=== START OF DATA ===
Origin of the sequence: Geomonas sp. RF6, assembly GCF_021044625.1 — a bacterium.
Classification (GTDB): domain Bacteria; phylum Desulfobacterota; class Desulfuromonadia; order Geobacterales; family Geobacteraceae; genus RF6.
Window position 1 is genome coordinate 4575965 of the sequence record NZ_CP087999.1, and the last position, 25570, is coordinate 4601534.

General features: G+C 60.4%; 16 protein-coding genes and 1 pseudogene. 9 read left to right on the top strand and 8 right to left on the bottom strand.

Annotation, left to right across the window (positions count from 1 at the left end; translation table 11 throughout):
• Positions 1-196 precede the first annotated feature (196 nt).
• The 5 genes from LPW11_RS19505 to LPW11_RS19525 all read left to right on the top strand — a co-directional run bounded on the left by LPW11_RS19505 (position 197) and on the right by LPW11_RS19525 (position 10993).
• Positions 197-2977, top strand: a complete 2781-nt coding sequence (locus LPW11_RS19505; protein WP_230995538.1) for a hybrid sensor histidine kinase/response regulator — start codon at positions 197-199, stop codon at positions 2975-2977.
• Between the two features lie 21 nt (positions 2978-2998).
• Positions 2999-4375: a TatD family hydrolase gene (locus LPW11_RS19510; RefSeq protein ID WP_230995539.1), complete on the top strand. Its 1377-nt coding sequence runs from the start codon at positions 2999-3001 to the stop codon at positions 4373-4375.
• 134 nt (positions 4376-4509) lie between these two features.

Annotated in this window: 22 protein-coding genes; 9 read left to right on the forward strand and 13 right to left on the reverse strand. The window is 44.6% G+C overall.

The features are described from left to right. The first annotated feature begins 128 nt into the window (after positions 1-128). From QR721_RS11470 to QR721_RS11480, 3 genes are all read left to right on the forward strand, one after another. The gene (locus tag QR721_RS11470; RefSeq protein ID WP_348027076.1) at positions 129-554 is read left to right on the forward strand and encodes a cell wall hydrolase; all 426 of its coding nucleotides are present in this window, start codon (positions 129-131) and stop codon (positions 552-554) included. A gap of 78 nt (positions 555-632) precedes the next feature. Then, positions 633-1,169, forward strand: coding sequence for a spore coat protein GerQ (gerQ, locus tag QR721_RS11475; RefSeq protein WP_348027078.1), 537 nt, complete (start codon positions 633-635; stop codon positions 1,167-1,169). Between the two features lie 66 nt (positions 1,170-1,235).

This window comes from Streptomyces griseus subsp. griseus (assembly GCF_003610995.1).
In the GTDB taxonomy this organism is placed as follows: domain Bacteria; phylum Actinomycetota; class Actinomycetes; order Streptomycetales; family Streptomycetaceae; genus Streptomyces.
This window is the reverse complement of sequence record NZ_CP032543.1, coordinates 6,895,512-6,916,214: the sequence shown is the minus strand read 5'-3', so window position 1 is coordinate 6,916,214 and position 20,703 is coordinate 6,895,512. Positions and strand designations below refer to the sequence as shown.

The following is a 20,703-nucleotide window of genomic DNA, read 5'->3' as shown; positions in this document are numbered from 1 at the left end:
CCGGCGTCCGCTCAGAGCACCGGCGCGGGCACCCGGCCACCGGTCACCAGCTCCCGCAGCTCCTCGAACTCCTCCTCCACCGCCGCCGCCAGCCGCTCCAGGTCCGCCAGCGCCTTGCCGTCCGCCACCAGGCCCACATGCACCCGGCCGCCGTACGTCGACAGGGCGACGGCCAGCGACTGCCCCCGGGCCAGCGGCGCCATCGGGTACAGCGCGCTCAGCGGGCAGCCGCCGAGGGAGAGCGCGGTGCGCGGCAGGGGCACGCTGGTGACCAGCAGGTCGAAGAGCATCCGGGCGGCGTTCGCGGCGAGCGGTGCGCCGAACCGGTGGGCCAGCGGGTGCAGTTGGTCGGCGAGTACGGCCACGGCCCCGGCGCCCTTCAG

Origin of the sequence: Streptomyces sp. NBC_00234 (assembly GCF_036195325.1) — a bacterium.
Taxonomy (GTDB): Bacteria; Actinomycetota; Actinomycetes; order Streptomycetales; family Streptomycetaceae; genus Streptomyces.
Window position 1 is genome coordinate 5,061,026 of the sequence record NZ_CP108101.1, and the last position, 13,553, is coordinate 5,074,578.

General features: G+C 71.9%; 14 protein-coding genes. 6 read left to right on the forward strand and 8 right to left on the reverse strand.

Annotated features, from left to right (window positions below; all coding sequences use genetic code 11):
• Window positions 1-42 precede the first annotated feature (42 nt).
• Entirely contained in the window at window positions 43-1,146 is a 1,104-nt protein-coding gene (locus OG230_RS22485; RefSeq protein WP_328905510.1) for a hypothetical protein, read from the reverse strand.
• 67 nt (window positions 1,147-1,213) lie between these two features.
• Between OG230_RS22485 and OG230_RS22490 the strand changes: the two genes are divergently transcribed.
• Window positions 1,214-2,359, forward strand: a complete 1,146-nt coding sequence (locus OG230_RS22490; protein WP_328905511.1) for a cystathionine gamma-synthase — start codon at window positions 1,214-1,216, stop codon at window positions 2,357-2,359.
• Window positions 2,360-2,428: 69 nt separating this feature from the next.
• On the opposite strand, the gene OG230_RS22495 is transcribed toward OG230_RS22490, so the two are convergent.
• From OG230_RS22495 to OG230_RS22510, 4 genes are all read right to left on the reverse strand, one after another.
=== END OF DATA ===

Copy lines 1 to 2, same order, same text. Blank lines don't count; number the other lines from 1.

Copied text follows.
Origin of the sequence: Geomonas sp. RF6, assembly GCF_021044625.1 — a bacterium.
Classification (GTDB): domain Bacteria; phylum Desulfobacterota; class Desulfuromonadia; order Geobacterales; family Geobacteraceae; genus RF6.